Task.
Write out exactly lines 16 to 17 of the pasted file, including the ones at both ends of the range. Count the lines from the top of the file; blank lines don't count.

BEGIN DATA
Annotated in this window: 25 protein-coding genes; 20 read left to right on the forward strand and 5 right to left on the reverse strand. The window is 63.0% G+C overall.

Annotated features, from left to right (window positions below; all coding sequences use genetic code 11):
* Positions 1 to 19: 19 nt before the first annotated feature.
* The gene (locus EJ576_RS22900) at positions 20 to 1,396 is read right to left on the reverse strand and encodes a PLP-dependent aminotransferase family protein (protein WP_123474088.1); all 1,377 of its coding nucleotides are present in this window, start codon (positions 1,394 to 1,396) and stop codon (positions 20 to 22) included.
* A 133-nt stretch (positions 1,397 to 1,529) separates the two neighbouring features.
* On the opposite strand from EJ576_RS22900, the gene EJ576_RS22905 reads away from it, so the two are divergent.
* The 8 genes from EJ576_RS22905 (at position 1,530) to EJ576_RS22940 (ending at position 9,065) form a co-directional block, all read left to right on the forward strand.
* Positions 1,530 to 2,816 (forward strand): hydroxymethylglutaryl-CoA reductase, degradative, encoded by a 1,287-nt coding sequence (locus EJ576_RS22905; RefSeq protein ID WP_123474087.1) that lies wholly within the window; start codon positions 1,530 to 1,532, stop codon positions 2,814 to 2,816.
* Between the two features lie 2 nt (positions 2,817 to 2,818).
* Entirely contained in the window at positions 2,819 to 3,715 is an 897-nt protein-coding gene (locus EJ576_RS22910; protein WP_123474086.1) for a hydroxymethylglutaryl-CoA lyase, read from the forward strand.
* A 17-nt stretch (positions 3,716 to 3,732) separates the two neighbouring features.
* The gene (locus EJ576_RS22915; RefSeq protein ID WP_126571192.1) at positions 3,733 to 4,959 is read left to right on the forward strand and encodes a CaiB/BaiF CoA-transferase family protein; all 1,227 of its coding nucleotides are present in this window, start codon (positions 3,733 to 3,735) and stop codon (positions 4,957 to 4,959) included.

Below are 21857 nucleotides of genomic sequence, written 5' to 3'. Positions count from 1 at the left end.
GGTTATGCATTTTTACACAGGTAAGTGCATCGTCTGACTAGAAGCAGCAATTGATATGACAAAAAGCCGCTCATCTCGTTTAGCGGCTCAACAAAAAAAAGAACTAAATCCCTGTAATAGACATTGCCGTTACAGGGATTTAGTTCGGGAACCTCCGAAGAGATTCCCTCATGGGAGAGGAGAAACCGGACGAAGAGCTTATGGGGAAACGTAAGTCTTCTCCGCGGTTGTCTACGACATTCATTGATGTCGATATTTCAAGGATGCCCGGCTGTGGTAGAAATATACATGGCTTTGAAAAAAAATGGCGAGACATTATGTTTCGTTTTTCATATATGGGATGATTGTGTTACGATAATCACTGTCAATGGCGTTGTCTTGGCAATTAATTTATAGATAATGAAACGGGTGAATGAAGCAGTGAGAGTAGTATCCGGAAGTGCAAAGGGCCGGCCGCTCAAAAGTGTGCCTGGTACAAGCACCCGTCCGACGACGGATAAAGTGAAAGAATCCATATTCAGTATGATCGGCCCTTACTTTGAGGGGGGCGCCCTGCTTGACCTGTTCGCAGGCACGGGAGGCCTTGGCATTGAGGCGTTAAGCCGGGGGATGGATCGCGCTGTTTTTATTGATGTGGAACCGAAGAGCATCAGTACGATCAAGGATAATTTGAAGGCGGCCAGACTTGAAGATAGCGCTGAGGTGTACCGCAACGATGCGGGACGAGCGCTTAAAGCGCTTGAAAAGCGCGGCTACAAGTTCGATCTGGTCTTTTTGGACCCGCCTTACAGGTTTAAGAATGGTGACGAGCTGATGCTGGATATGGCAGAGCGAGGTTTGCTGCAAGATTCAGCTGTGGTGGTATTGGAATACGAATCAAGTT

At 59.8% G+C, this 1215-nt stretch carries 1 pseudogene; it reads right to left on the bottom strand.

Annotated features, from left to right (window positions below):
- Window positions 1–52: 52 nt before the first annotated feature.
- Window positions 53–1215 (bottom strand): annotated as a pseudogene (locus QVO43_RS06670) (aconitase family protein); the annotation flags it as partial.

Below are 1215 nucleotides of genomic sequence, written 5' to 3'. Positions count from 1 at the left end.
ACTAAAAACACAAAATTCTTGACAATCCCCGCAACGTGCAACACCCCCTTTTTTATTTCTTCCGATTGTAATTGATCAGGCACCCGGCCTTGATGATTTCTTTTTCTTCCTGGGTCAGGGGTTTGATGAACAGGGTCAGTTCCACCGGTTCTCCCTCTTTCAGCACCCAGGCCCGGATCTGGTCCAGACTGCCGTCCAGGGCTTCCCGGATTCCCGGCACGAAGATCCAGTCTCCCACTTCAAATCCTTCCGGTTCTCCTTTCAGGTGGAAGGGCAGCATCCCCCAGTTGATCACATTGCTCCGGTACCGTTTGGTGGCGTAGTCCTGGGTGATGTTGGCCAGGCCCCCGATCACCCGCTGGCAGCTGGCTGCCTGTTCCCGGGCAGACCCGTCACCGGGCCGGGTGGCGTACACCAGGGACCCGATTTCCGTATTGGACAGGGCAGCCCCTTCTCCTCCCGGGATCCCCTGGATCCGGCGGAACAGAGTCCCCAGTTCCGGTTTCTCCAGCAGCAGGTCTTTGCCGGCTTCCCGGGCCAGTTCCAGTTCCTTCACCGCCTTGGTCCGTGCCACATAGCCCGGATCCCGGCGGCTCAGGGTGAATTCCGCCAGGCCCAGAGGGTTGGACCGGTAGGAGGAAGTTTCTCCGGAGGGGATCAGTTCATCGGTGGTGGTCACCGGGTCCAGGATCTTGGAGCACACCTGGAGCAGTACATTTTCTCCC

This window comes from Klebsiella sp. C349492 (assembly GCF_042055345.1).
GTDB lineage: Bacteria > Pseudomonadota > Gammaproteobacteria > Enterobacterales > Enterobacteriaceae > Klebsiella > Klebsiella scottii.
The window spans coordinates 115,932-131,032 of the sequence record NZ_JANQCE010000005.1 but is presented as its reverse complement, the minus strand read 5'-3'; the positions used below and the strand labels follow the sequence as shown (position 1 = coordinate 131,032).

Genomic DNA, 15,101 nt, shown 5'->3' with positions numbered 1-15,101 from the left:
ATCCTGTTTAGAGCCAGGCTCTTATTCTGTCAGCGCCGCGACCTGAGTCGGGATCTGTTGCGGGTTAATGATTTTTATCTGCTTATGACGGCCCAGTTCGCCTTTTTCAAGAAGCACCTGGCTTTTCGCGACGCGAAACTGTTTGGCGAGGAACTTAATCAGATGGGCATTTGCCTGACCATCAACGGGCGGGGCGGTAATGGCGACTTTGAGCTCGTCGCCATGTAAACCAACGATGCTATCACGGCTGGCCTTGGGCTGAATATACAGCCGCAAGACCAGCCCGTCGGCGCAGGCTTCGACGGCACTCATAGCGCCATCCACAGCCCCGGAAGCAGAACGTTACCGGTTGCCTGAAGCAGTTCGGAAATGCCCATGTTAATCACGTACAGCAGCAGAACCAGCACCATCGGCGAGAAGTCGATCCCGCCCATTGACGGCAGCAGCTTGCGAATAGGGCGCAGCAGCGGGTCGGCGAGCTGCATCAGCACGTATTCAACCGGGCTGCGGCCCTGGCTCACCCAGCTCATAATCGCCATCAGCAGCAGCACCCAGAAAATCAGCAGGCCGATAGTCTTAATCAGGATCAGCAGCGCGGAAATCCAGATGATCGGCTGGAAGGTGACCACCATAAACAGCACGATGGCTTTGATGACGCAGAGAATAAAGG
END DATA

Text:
Annotated features, from left to right (window positions below):
- Window positions 1–52: 52 nt before the first annotated feature.